(iii) All other provisions of the Competition Act were held to be valid subject to the following orders:
(a) The CCI shall frame guidelines with respect to the directions to ensure that one who hears decides is embodied in letter and spirit in all cases where final hearings are undertaken and concluded. In other words, once final hearings in any complaint or batch of complaints begin, the membership should not vary- it should preferably be heard by a substantial number of 7 or at least, 5 members.
(b) The Central Government shall take expeditious steps to fill all existing vacancies in the CCI, within 6 months;
(c) The CCI shall ensure that at all times, during the final hearing, the judicial member is present and participates in the hearing;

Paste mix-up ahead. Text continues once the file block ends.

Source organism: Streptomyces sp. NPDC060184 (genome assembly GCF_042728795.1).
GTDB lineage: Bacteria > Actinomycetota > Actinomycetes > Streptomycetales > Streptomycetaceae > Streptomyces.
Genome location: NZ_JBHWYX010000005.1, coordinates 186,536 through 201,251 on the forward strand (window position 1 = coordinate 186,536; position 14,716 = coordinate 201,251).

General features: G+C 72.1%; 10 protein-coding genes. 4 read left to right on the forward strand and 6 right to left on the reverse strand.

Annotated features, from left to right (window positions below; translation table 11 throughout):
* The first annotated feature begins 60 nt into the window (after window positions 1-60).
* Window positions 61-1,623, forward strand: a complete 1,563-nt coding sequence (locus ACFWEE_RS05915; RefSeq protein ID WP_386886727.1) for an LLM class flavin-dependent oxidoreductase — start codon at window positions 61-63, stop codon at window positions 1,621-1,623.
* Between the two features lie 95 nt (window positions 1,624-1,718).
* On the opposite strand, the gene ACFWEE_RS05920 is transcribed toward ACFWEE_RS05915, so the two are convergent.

(d) The parties should in all cases, at the final hearing stage, address arguments, taking into consideration all the relevant factors; they may also indicate in their written submissions, or separate note, of submissions, to the CCI, why penalty should not be awarded, and if awarded, what should be the mitigating factors and the quantum- without prejudice to their other submissions.